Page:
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Monday, 21 October 2002
Page: 5548

Senator ROBERT RAY (8:52 PM) —I will not speak for terribly long on the House of Representative's message relating to the Members of Parliament (Life Gold Pass) Bill 2002. Also, I apologise to the other speakers in this debate because, as I have been at a committee meeting, I have missed their contributions. I find the government's attitude on this a little strange. The definition of spouse as it currently applies to gold pass holders is completely different to the definition that is in the Parliamentary Entitlements Act. It seems to me to be absolute commonsense to bring them in line. As I understand it, at the moment if you are a member of parliament and you are in a de facto relationship, your partner can be your nominee for travel to Canberra, for interstate travel and possibly even for overseas travel. If that is the case, why would you want to draw the distinction just for the gold pass use?

We know that there will always be anomalies in the system. We know that there are problems in the way that parliamentary entitlements are currently administered because they are administered partly by the Remuneration Tribunal, the Senate and the Department of Finance and Administration. No-one is particularly happy with these divisions because there tend to be overlaps and differences in definitions et cetera. I notice that the Senate Finance and Public Administration Legislation Committee did consider this issue at some length and came down with a unanimous view that we should take up the definition of spouse that is in the Parliamentary Entitlements Act 1990. I do not hold any member of parliament to the views that are in this report as to the views that they put in this chamber. We all go to party meetings, and in the mix of debate there they are entitled to accept a majority view. But this committee did come down with that as a recommendation and a considered position.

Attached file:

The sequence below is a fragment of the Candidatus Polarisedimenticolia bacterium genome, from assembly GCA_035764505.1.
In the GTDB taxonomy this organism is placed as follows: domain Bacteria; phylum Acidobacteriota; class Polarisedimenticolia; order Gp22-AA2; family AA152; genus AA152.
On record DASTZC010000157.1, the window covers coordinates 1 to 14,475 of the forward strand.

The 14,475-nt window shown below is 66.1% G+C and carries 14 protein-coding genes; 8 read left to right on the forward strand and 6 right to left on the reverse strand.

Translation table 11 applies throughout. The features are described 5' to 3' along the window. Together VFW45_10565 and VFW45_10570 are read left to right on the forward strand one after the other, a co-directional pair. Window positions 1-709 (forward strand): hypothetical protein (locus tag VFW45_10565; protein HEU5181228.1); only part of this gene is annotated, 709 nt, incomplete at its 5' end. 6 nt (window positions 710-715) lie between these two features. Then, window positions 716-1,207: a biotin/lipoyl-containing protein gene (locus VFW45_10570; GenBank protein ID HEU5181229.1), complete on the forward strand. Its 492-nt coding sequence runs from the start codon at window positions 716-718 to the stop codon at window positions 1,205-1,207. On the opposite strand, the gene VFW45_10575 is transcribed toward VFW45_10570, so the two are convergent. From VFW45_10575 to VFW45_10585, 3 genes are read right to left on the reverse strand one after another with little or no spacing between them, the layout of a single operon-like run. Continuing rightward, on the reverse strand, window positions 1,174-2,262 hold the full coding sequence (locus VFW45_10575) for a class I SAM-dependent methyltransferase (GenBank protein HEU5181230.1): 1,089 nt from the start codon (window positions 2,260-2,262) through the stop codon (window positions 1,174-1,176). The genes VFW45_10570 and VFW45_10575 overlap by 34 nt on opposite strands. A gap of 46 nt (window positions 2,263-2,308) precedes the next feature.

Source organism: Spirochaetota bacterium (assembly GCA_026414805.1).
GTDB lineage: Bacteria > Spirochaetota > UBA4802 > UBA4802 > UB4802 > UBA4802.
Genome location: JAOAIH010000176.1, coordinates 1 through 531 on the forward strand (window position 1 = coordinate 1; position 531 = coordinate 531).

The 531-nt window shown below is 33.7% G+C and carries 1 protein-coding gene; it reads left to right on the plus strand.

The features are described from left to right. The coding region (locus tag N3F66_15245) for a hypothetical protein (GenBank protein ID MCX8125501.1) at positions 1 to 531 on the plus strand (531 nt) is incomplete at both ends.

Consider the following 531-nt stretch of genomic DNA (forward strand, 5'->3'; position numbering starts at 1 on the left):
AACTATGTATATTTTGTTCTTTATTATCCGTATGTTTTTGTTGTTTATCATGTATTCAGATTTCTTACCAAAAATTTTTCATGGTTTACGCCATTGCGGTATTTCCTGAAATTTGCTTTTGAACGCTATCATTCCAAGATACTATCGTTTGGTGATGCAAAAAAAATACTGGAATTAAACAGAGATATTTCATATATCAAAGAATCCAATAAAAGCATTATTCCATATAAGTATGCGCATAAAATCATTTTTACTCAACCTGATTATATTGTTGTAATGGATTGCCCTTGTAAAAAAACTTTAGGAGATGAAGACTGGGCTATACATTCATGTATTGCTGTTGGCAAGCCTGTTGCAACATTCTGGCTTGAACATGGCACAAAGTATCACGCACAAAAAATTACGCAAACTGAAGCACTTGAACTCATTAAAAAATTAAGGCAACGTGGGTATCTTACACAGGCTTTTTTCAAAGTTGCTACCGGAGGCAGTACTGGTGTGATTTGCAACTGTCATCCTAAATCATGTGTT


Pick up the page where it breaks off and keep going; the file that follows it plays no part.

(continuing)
What are the arguments put against this? The only ones I know of are those that I have read about in the paper. It is argued that in this legislation we are increasing an entitlement. But the legislation is basically about reducing entitlements. To clean up this anomaly now rather than hope that maybe the Remuneration Tribunal will get around to doing it in one or two years time seems too obvious an opportunity to miss at this stage. I do not know what extra expenditure would be involved—I cannot give a calculation to the chamber—but it would not be much. I am the third gold pass holder to speak in this debate from the Labor Party side of the chamber and, as far as we know, none of us are going to trouble the starters with this new definition. We are all married. I make no further comment as to the status of our marriages, but it is almost certain that we will be taking our de jure—